Web Security

The following list is based on: The Ten Most Critical Security Vulnerabilities for Java Enterprise Applications from OWASP

 Note: This is not a certification of compliance or an offer to indemnify anyone from damage caused by a violation of any of these attacks.

 A1 – Cross Site Scripting (XSS)

XSS flaws occur whenever a Java EE application takes user supplied data and sends it to a web browser without first validating or encoding that content. XSS allows attackers to execute script in the victim’s browser which can hijack user sessions, deface web sites, possibly introduce worms, etc.

 Tolven: In general, user-entered fields are encoded before being sent to the browser. This is inherent in the underlying Web architecture used by Tolven. There are other places where encoding must occur directly by Tolven code. Customer-defined pages can also be vulnerable and should also be reviewed for XSS. All pages in Tolven are xhtml thus making attacks using HTML syntax weaknesses more difficult.

Tolven prefers to encode (escape) user-entered data that is output to the browser rather than trying to validate that data input by users is not harmful. In other words, encoding renders potentially harmful text safe regardless of what it looked like when it was stored.

A2 – Injection Flaws

Injection flaws, particularly SQL injection, are common in Java EE applications.
Injection occurs when user-supplied data is sent to an interpreter as part of a command or query. The attacker’s hostile data tricks the interpreter into executing unintended commands or changing data.


Tolven: Queries in tolven never add user input directly into the query string (eg dynamic queries). All queries use strongly-type query parameters. As an additional safeguard, all applicable queries are qualified by account thus preventing cross-account access from a partial-insider (someone with legitimate access to one account but not other accounts).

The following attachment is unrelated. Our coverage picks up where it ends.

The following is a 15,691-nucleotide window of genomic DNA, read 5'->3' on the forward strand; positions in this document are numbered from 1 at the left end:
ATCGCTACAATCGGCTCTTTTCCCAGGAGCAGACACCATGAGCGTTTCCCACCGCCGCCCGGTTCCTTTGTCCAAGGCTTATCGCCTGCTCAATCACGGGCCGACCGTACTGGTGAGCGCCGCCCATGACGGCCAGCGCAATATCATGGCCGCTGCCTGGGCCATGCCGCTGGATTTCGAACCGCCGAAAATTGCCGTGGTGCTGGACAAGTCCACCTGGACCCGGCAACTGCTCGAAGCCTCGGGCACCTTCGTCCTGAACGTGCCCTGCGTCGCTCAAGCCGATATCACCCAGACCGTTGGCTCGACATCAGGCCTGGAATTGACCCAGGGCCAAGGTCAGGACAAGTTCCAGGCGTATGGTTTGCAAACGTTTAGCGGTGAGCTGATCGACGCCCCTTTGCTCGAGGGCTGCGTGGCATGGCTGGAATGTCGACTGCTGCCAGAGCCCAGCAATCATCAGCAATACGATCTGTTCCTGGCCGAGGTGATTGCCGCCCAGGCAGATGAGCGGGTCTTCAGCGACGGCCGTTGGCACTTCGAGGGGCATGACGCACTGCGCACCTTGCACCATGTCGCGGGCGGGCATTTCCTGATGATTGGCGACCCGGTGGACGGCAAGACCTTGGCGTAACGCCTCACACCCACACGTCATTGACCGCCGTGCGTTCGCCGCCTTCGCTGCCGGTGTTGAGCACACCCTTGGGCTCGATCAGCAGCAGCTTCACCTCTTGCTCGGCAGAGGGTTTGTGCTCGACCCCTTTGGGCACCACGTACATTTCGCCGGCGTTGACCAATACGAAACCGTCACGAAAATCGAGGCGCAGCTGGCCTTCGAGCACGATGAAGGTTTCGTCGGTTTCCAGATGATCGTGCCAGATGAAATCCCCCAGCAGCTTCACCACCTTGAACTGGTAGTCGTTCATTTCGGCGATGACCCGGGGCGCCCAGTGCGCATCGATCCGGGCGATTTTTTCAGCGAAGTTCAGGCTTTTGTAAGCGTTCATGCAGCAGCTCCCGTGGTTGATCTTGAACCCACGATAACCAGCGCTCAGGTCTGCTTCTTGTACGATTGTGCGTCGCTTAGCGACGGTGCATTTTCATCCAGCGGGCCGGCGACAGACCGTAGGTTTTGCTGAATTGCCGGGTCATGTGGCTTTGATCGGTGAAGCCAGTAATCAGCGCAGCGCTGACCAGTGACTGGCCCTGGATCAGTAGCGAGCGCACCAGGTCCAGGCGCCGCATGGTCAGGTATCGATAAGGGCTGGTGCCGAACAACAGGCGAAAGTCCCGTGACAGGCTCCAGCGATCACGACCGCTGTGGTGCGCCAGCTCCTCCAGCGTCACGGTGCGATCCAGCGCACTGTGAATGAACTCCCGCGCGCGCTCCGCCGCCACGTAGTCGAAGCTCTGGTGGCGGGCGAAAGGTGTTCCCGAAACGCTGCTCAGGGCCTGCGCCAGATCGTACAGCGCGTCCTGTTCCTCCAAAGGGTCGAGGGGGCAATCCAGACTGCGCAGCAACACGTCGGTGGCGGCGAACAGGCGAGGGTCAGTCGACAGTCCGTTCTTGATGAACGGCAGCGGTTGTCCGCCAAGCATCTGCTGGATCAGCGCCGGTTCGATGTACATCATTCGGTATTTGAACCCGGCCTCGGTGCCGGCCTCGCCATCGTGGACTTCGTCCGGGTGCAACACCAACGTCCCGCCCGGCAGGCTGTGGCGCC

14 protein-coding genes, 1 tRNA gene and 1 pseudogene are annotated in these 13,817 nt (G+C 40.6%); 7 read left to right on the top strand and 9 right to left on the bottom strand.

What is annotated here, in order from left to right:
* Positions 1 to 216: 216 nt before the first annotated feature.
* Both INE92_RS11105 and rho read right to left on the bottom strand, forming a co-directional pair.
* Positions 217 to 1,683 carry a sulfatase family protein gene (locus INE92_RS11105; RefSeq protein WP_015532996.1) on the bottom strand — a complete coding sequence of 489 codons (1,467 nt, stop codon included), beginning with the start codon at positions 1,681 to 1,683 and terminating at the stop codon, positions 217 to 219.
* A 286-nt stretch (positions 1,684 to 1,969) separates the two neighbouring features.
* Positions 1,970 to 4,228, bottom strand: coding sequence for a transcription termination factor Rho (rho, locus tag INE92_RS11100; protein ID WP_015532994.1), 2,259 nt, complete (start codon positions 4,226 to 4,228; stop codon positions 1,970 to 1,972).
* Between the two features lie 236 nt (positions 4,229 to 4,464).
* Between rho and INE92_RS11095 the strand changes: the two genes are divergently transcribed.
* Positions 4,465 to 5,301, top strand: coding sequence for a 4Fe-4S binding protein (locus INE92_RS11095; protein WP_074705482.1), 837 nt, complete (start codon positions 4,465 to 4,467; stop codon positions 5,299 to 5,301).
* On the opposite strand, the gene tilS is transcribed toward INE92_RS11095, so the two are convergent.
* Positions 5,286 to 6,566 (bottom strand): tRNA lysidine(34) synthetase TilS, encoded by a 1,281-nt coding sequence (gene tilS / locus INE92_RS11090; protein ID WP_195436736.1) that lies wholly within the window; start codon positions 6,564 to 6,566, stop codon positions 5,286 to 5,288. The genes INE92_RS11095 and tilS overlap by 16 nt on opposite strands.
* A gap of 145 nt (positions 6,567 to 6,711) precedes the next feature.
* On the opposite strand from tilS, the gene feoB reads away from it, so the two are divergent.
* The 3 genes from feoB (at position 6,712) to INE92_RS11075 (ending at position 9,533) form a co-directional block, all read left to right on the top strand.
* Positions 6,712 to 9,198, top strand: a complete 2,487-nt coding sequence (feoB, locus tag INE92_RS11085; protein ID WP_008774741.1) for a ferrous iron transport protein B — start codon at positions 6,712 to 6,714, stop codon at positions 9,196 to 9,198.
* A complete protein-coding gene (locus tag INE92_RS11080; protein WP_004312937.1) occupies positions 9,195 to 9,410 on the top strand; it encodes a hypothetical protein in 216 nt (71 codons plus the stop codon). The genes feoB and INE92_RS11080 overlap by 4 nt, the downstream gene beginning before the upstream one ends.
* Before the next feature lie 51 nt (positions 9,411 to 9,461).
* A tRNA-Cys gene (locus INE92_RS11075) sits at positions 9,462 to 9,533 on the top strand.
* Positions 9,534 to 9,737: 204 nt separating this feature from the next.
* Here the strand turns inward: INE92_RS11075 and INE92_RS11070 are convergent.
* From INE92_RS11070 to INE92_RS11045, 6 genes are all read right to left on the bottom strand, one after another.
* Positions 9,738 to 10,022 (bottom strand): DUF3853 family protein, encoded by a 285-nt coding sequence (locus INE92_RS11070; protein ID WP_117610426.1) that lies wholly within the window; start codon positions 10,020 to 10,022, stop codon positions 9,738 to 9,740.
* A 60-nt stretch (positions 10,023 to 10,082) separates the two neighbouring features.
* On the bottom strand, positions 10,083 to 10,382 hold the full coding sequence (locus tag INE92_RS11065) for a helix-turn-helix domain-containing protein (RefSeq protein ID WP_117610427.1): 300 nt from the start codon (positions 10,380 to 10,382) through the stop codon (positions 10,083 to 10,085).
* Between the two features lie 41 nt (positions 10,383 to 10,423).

A3 – Malicious File Execution Code

Code vulnerable to remote file inclusion (RFI) allows attackers to include hostile code and data, resulting in devastating attacks, such as total server compromise. Malicious file execution attacks affect any Java EE framework which accepts filenames or files from users.

Tolven: Only file uploads provide an opportunity for an attacker to specify a filename in Tolven. Otherwise, this attack does not apply to Tolven. The file upload mechanism is provided by the Apache file upload library. The resulting file content is never executed by Tolven. Tolven does not explicitly scan uploaded documents for harmful content. That function is left to the code that interprets the content when displayed.


A4 – Insecure Direct Object Reference
A direct object reference occurs when a developer exposes a reference to an internal implementation object, such as a file, directory, database record, or key, as a URL or form parameter. Attackers can manipulate those references to access other objects without authorization.


Tolven: The account mechanism in Tolven is responsible for preventing this type of attack. The most an attacker can do is to access other information within their own account. The server simply ignores (never sees) the result of queries directed to another account because the user’s account id is stored on the server and used in all queries. There are exceptions to the account-boundary rule but these only apply to general lookup and validation data, not to sensitive data.

A5 – Cross Site Request Forgery (CSRF)